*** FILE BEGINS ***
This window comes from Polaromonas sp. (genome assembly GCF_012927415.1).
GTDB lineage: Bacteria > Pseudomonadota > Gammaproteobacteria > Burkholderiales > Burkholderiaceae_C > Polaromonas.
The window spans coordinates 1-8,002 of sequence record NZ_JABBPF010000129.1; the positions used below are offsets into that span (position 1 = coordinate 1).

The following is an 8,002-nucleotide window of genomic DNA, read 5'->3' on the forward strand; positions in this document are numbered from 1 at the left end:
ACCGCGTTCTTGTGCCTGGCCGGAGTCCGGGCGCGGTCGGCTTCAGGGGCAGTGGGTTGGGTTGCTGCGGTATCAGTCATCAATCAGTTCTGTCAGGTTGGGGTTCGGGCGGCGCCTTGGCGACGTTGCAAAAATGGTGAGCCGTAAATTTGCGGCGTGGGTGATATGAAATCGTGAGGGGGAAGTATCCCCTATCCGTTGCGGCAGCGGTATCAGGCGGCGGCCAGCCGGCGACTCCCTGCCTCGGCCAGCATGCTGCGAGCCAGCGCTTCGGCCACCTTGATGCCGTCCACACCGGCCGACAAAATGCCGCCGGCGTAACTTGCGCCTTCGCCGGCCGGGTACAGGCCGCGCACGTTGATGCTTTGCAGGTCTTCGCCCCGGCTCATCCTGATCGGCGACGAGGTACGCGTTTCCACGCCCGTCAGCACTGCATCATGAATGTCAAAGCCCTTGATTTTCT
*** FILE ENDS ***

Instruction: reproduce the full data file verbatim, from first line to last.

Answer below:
This window comes from Polaromonas sp. (genome assembly GCF_012927415.1).
GTDB lineage: Bacteria > Pseudomonadota > Gammaproteobacteria > Burkholderiales > Burkholderiaceae_C > Polaromonas.
The window spans coordinates 1-8,002 of sequence record NZ_JABBPF010000129.1; the positions used below are offsets into that span (position 1 = coordinate 1).

The following is an 8,002-nucleotide window of genomic DNA, read 5'->3' on the forward strand; positions in this document are numbered from 1 at the left end:
ACCGCGTTCTTGTGCCTGGCCGGAGTCCGGGCGCGGTCGGCTTCAGGGGCAGTGGGTTGGGTTGCTGCGGTATCAGTCATCAATCAGTTCTGTCAGGTTGGGGTTCGGGCGGCGCCTTGGCGACGTTGCAAAAATGGTGAGCCGTAAATTTGCGGCGTGGGTGATATGAAATCGTGAGGGGGAAGTATCCCCTATCCGTTGCGGCAGCGGTATCAGGCGGCGGCCAGCCGGCGACTCCCTGCCTCGGCCAGCATGCTGCGAGCCAGCGCTTCGGCCACCTTGATGCCGTCCACACCGGCCGACAAAATGCCGCCGGCGTAACTTGCGCCTTCGCCGGCCGGGTACAGGCCGCGCACGTTGATGCTTTGCAGGTCTTCGCCCCGGCTCATCCTGATCGGCGACGAGGTACGCGTTTCCACGCCCGTCAGCACTGCATCATGAATGTCAAAGCCCTTGATTTTCT